“The food balance is based on some fundamentals that, as their name suggests, are essential. We give you the 7 components of a healthy and balanced diet, to incorporate as often as possible in your daily life.”
Rich in vitamins, fiber, and minerals, fruits are excellent health allies. Peaches and apricots are full of antioxidants, while bananas and kiwis will give you the energy to avoid fatigue in winter.
The National Health Nutrition Program recommends eating 5 servings of fruits and vegetables a day.
Foods rich in fiber:
Indispensable to the balance of the body, dietary fiber has many benefits. They help lower LDL cholesterol (which must remain low). The fibers regulate the intestinal transit as well as the absorption of carbohydrates and lipids, clean the body and act on arterial hypertension. They are found in nuts, whole wheat, fruits, and vegetables, or oats.
Consume about 30 g of fiber a day. Discover our seven tips to consume additional fiber per day.
A delicious commodity is full of benefits. Fatty fish (salmon, sardines, mackerel) are inexpensive sources of protein, vitamins and omega 3 that contribute to the proper functioning of the heart. Enjoy the beautiful days to eat in the form of barbecue, aperitif or grill. Fatty fish also help regulate LDL cholesterol.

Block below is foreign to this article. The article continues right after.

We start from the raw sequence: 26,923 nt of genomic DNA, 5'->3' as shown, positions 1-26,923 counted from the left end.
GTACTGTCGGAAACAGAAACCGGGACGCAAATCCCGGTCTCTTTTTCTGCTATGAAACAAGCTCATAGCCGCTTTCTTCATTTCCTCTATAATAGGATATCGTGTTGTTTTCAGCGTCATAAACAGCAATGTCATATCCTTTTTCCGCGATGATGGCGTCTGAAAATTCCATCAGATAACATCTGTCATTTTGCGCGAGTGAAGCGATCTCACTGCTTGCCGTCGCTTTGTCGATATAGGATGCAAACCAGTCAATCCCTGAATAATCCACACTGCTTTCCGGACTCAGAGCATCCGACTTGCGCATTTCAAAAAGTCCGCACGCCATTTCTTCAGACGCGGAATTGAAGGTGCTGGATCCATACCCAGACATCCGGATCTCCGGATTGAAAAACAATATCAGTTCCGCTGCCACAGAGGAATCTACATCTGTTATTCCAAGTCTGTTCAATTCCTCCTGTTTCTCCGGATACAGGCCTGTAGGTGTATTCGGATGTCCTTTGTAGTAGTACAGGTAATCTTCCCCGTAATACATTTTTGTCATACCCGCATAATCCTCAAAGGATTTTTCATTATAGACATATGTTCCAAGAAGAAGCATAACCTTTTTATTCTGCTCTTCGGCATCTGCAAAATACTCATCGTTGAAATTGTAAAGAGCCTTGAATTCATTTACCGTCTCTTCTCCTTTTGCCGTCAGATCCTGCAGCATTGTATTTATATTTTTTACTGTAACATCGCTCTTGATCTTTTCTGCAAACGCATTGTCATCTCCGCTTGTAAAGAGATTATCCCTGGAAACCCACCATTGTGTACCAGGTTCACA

ANSES recommends eating fresh fish twice a week.
Rich in vegetable protein, fiber, and vitamins (and low in fat), “pulses” are an integral part of a healthy diet and contribute to the effect of satiety. Legumes are many and varied: beans, lentils, soy, whole or broken peas, chickpeas, beans, alfalfa or lupins, you’ll be spoiled for choice!
The dried fruits:
Excellent allies health to remain healthy in existence. There are two types of dried fruits: naturally dried fruits (almonds, nuts) and dehydrated fruits (apricots, dates).
Each dry fruit has specific benefits: dates prevent tiredness, while nuts promote the reduction of LDL cholesterol.
Less fat than other types of meat, white meat (poultry, veal, pork, rabbit) is low in calories and high in protein. It is also economical meat and easy to cook with the menus of the week. According to some studies, white meat could also reduce the risk of cardiovascular diseases and certain cancers (colon).
Whether on sandwiches or for frying food, many of us use butter in the kitchen every day. Yet this food is rich in saturated fatty acids. Use instead vegetable oils (rapeseed, olive) that contain essential fatty acids, essential to our dietary balance and the proper functioning of the brain.